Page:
I’ve been trying in my mind to sort out which is the worst type of loss, psychologically speaking. I see 4 candidates:
- The game you were supposed to win and get blown out
- The game you were supposed to win and lose in a nailbiter
- The game you were supposed to lose and get blown out
- The game you were supposed to lose and lose in a nailbiter
I think #3 is out of the running because you’re prepared for it. It hurts in a dull but growing in strength pain that says things are as bad as you feared.
As for the other 3, we’ve got meaningful candidates for all of them in the last handful of seasons:
- The 2007 OSU game is the most obvious example of #2. We were supposed to win, couldn’t quite get it together all day and were poised to take it back when disaster struck, stealing a #1 ranking from the Bears. It was quite painful.
- The 2009 Oregon game is the most obvious example of #1. Oregon was just barely recovering from the Boise debacle and we were poised to win the Pac-10 (sounds silly in retrospect, doesn’t it?). I’m sure I don’t need to remind anyone of this, but it was also quite painful.
- Saturday nights game is the most relevant example of #4 and jeez criminey is it painful!
In the end, I think time is the final judge of what is worst. Frankly, the 2007 OSU loss has had staying power that I doubt the 2009 Oregon game will have. It’s already been somewhat mitigated in its painfulness. But how will Arizona stack up in a few years from now?
And is it even the game on its own merits that makes it painful? Had Cal rebounded from that 2007 OSU game and gone on to win the conference and play in the Rose Bowl, would it have been as painful? What about if we’d lost to USC but otherwise been strong and gone to the Holiday Bowl?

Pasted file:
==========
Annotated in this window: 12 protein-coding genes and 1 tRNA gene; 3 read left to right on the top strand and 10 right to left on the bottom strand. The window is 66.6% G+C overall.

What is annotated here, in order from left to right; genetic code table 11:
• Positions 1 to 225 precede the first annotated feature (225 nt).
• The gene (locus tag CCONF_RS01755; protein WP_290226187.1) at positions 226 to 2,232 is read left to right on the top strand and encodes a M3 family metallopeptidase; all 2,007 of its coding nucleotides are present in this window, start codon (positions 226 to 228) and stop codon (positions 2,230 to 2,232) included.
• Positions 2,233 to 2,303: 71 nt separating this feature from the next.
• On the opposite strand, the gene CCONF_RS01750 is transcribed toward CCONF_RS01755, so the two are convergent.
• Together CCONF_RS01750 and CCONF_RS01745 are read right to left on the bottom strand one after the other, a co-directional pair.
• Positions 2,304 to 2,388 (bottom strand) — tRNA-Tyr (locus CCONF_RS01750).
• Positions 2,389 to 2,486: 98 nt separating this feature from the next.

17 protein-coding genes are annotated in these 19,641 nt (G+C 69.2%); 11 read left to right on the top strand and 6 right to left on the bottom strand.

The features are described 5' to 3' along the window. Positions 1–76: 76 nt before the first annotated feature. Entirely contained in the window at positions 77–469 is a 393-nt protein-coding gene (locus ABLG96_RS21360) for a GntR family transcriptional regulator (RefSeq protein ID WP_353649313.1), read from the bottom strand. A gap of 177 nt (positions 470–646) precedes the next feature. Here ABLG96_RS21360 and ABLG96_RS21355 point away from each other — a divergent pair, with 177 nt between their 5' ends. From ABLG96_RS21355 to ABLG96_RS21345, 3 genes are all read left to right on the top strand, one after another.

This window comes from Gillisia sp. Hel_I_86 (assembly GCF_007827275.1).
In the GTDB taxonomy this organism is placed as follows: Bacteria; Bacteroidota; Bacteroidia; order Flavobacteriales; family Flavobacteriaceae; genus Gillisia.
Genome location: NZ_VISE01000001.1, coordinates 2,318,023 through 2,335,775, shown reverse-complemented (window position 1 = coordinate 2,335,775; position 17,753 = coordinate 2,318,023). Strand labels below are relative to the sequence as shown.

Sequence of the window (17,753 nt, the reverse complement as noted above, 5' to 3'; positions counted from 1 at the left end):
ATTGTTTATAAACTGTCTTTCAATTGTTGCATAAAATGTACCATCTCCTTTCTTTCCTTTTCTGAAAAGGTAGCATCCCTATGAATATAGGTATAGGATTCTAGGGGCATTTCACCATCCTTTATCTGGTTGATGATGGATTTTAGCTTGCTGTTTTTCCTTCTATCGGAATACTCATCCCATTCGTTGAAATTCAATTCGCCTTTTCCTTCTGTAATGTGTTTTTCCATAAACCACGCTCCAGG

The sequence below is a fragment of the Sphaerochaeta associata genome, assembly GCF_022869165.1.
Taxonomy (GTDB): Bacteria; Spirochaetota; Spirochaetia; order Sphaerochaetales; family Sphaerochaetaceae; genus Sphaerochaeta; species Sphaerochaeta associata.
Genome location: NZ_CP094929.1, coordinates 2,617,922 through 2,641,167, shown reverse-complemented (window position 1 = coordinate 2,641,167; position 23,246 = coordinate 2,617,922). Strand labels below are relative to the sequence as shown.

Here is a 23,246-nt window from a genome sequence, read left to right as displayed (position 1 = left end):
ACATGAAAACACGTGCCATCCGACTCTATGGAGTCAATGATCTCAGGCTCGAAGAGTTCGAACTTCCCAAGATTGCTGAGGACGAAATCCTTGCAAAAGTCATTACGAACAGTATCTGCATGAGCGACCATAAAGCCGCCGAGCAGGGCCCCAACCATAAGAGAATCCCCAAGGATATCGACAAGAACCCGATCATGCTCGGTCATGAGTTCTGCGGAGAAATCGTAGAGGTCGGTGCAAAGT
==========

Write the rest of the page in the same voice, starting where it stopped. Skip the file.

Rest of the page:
The more I think about that, the more I think that the 2007 OSU loss would have been bad no matter what and it makes #2 the most painful type in my mind.
But those others, not so much. If we rebound from here and go on to play in the Holiday Bowl or something, the pain of this loss will be much less. If we continue to lose, this game may stick out in our minds, but is it really this game, or is it really the losing as a whole that bothers? I’d say as a whole. Same story for 2009 Oregon. It’s less terrible at this point because the Bears did rebound well and beat a number of good teams for the rest of the season. It turns out the Bears weren’t as good as we thought and Oregon was much better.
Going in yet another direction, what about that 2006 Arizona game that sticks in our minds? It fits the #4 scenario and still sticks with us. But again, I think it’s because of what happened afterward. If we had beat USC, nobody would have cared. If USC hadn’t lost to UCLA, it wouldn’t have stung so much. So yet again, it’s contingent on what happened later.
So I guess this is a long way of saying that Saturday’s debacle is highly dependent on what happens from here on out. If Cal wins out and goes to the Rose Bowl, nobody will care. If Cal goes to the Holiday Bowl and this loss didn’t keep us out of the Rose Bowl, nobody will care. But if it’s somehow formative in the outcome of the rest of the season, this one will have staying power.
If there’s a way to communicate this to the team in a whole lot fewer words, it could make a significant difference in how they recover from the blow that this loss is. Depending on how they rebound, this could either be an odd footnote or it could sting for the rest of their/our lives.